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How Foolish You Are


"Men will flee to caves in the rocks and to holes in the ground from the dread of the Lord and the splendor of His majesty when He rises to shake the earth". (Isaiah 2:19)


My pastor friend once told me that studying Biblical prophecy makes one more heavenly minded to be of any earthly good.  By concerning yourself with the future, you neglect the importance of the present.  I believe the reverse to be true.  The more you understand Biblical prophecy, the terror that ends this age, and our choice between eternal damnation or eternal salvation, the greater the burden you have for unsaved family and friends.  Besides, if you ignore Biblical prophecy, you ignore a huge portion of the Bible. 


Isaiah 2:19 speaks of a day when fear and dread will inflict the hearts and souls of mankind.  As Saddam Hussein buried himself in a hole in the ground for fear of the Americans, so people will literally hide in rocks, in mountains, in caves, and in holes, to escape the majesty and wrath of the Lord. 


Some 750 years or so after Isaiah prophesied this dreadful time, Jesus prophesied the same period of time.  While on the cross, just moments before He died, He predicted, "they will say to the mountains, 'Fall on us!' and to the hills, 'cover us!'" (Luke 23:30)  This has to be one important time in human history if Jesus repeated Isaiah's prophecy, just minutes, maybe even seconds, before He died.


Sixty plus years after Jesus predicted these future days of terror, the apostle John saw these unprecedented and horrific events in a vision.  "Then the kings of the earth and the princes, the generals, the rich, the mighty, and every slave and every free man hid in caves and among the rocks of the mountains. They called to the mountains and to the rocks, 'Fall on us and hide us from the face of Him who sits on the throne and from the wrath of the Lamb!  For the great day of their wrath has come, and who can stand?" (Revelation 6:15-17)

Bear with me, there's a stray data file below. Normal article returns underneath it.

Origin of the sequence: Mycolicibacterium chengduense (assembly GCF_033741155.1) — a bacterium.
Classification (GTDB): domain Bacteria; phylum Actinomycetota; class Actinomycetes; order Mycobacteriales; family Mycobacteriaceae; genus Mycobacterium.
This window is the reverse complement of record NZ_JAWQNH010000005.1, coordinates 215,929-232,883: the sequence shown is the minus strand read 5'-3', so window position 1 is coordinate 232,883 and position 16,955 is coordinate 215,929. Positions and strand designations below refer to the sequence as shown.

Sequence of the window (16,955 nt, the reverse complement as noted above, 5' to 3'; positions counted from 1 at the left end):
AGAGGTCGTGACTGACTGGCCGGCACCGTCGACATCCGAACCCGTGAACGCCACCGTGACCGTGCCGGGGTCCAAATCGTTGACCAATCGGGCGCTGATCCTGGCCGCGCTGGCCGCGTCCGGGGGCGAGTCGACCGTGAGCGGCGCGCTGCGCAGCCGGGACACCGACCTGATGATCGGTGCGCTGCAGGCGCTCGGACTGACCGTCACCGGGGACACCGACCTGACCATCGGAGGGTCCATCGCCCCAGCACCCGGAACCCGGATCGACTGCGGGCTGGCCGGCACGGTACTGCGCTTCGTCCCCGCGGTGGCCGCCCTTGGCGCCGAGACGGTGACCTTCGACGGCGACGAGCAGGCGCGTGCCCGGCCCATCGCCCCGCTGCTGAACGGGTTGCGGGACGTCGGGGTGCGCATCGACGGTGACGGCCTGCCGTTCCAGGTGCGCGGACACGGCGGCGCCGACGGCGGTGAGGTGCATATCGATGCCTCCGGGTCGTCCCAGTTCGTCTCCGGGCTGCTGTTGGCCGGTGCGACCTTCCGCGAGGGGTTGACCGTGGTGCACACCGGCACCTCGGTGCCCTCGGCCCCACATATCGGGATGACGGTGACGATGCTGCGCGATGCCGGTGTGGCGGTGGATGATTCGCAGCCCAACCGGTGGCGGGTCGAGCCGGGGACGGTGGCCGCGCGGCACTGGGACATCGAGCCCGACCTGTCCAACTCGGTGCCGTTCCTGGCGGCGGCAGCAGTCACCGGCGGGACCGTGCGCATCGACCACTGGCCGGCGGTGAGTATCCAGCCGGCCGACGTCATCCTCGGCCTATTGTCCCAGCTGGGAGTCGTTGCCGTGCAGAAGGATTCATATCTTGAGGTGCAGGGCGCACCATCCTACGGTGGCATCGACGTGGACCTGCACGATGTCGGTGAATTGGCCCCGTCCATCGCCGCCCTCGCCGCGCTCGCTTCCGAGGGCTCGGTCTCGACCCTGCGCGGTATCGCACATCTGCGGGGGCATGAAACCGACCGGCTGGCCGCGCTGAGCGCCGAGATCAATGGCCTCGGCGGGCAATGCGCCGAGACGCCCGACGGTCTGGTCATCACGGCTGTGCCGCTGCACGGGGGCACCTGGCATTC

If Isaiah predicted the days to come, and Jesus confirmed this prediction while on the cross and in a vision He gave to John, shouldn't we take such predictions seriously?   


After His resurrection, and while walking to Emmaus with two prophetically confused men, Jesus addressed this very issue.  In all kindness, Jesus said to them, "how foolish you are, and slow of heart to believe all that the prophets have spoken". (Luke 24:25)  I picture Jesus just shaking his head in amazement because of the lack of prophetic understanding these men had.  Note that these men weren't chastised for not knowing the prophecies, but for not believing the prophecies.  If Jesus thought that not believing prophecies that are known was foolish, then I suggest He'd think ignoring the same prophecies would be doubly foolish. 


As hard as Biblical prophecy might be to understand, we still need to take it seriously.  "Blessed is the one who reads the words of this prophecy, and blessed are those who hear it and take to heart what is written in it, because the time is near". (Revelation 1:3)  I guess we have a choice; be blessed or be foolish.


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